After the days outdoor activities visitors can find tranquility and relax at the rest camp where they can have a braai or a cooked supper in one of the 7 self catering chalets. There are three 4-bed chalets and four 6-bed chalets with a view on the lake and the islands.
The chalets are equipped with bedding, crockery, cutlery, cookware, stove, refrigerator and a microwave oven. For those who rather prefer camping there is a camping area with 15 stands supplied with electricity. There is also a communal ablution facility to wash off the days dust.
Entrance R70 and additional R R15 per person if more than 5 in vehicle
Minibus = R220
Hunting lis =R130
In case of an emergency call
The Gariep Nature Reserve is situated on the Northern shore of Lake Gariep, between the Gariep Airfield in the west and Bethulie in the east. It is about 200km from Bloemfontein and more or less halfway between Johannesburg and Cape Town. The entrance to the reserve is approximately 8km from the N1 route.
The reserve is just under 17700ha in size and is neighbored by private land owners, mostly small stock farmers. It is divided into two management sections of which the one part of 6000ha is fenced off with a game proof fence. This section is accessible to the public and provides a variety of game and birds for viewing. The other section is not accessible to the public and is mainly utilized as a breeding camp for some of the largest herds of springbok and black wildebeest in the Free State. The Gariep Nature Reserve was proclaimed in 1979 after the completion of the lake and is under the control of the Free State Provincial Government.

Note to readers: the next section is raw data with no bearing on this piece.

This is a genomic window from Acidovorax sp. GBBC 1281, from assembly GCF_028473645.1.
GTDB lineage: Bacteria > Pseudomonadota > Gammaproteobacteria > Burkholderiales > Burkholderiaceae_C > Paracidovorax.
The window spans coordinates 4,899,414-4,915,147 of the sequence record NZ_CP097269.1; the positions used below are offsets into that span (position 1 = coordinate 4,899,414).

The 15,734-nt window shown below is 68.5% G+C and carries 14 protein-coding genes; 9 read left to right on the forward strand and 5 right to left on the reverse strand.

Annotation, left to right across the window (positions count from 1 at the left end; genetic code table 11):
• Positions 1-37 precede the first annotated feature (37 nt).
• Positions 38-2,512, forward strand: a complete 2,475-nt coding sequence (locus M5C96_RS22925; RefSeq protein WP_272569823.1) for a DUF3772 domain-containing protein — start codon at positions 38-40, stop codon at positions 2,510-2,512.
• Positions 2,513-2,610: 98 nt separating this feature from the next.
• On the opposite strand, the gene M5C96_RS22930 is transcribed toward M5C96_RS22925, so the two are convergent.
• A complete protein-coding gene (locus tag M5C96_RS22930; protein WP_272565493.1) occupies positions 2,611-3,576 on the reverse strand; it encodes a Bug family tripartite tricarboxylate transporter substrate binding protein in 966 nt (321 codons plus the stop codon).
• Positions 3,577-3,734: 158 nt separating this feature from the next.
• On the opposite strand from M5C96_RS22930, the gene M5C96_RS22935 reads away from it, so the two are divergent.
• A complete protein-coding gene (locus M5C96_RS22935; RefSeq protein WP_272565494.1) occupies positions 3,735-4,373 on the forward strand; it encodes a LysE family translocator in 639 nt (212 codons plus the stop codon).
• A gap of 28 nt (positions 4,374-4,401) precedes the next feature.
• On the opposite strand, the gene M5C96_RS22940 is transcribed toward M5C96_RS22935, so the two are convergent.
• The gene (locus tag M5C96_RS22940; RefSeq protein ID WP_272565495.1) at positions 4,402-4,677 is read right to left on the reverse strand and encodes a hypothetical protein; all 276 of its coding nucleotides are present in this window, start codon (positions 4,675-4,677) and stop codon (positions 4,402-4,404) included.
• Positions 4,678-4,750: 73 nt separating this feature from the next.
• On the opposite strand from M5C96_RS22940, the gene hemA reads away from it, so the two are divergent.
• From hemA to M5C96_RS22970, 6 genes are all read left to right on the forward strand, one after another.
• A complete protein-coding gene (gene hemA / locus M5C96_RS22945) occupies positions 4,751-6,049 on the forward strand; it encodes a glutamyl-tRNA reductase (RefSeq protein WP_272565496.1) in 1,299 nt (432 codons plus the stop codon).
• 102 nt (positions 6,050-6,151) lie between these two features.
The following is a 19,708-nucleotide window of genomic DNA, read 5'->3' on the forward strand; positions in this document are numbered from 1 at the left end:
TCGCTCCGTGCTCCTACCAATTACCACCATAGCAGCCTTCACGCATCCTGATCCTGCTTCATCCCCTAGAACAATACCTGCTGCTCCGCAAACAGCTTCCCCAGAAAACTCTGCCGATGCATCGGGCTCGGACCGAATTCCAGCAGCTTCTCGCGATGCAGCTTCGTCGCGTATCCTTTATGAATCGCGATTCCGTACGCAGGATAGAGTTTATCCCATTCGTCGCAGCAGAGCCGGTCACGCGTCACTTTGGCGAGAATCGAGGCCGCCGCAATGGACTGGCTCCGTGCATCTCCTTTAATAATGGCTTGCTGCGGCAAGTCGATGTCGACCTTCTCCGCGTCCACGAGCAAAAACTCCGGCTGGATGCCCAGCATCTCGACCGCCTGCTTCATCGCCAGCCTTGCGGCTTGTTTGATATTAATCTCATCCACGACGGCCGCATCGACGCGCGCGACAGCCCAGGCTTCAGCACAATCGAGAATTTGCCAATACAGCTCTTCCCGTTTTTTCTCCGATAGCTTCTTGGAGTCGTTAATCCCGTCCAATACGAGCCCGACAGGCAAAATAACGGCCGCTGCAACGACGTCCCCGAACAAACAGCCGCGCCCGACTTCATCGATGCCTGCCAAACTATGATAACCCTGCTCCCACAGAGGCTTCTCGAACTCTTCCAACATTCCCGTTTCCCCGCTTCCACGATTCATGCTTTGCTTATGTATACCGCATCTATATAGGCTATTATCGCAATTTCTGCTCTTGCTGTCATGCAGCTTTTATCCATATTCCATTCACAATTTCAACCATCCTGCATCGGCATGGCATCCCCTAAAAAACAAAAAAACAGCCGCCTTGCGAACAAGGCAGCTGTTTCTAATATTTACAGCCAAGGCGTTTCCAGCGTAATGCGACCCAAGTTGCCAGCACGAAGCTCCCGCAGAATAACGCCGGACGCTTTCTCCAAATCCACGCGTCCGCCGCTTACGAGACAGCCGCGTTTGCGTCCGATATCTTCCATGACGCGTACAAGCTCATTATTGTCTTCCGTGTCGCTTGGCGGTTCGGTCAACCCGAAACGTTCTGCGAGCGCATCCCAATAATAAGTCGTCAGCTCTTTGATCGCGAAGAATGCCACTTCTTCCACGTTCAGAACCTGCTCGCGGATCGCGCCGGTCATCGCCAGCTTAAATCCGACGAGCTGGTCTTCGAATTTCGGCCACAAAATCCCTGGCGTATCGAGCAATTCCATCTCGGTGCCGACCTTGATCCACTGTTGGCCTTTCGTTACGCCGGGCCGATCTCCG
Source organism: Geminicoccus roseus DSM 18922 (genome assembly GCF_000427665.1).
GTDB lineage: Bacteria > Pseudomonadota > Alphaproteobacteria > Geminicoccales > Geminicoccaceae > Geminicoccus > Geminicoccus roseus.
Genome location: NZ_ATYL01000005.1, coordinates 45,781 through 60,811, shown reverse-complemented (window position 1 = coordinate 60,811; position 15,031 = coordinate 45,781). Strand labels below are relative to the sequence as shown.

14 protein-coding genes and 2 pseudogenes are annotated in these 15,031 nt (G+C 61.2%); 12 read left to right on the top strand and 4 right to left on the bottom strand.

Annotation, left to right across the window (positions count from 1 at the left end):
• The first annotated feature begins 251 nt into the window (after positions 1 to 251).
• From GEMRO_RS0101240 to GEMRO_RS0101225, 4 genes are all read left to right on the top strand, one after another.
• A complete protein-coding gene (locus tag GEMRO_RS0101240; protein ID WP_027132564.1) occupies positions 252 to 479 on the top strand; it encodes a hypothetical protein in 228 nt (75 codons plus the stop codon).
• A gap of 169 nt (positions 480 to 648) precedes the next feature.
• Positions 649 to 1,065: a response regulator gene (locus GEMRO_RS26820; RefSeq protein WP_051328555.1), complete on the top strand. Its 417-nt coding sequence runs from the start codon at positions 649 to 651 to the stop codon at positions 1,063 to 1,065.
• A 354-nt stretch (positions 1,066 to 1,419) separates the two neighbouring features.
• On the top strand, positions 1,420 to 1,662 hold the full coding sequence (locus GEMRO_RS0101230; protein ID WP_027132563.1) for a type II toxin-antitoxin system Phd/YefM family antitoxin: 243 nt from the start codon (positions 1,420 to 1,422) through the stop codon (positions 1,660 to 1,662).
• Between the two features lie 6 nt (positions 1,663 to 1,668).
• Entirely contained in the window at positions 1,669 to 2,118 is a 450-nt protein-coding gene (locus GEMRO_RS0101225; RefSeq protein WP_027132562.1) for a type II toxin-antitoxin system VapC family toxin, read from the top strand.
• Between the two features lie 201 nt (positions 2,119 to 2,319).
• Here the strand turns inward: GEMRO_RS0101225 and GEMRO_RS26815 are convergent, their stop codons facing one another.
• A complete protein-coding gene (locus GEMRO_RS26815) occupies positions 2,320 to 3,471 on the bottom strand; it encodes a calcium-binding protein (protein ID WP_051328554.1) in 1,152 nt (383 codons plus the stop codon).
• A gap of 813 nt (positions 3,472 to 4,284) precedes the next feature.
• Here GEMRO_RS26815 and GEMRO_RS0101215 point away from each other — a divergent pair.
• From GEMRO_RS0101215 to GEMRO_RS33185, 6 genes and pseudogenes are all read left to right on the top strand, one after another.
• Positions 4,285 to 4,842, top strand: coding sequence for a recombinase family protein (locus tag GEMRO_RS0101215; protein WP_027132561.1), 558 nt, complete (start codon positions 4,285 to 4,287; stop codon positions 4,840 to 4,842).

This reserve of contrasts with its multiple kopjes and rocky ridges are connected by planes and the vegetation varies from grasses, herbs, small to medium sized shrubs and a few single standing trees, typical of a dry karoo landscape. It is botanically classified as the Eastern Mixed Nama Karoo. The climate is also typical of the karoo with high summer and low winter temperatures. The annual rainfall varies between 300mm and 500mm per annum.
At Gariep Dam
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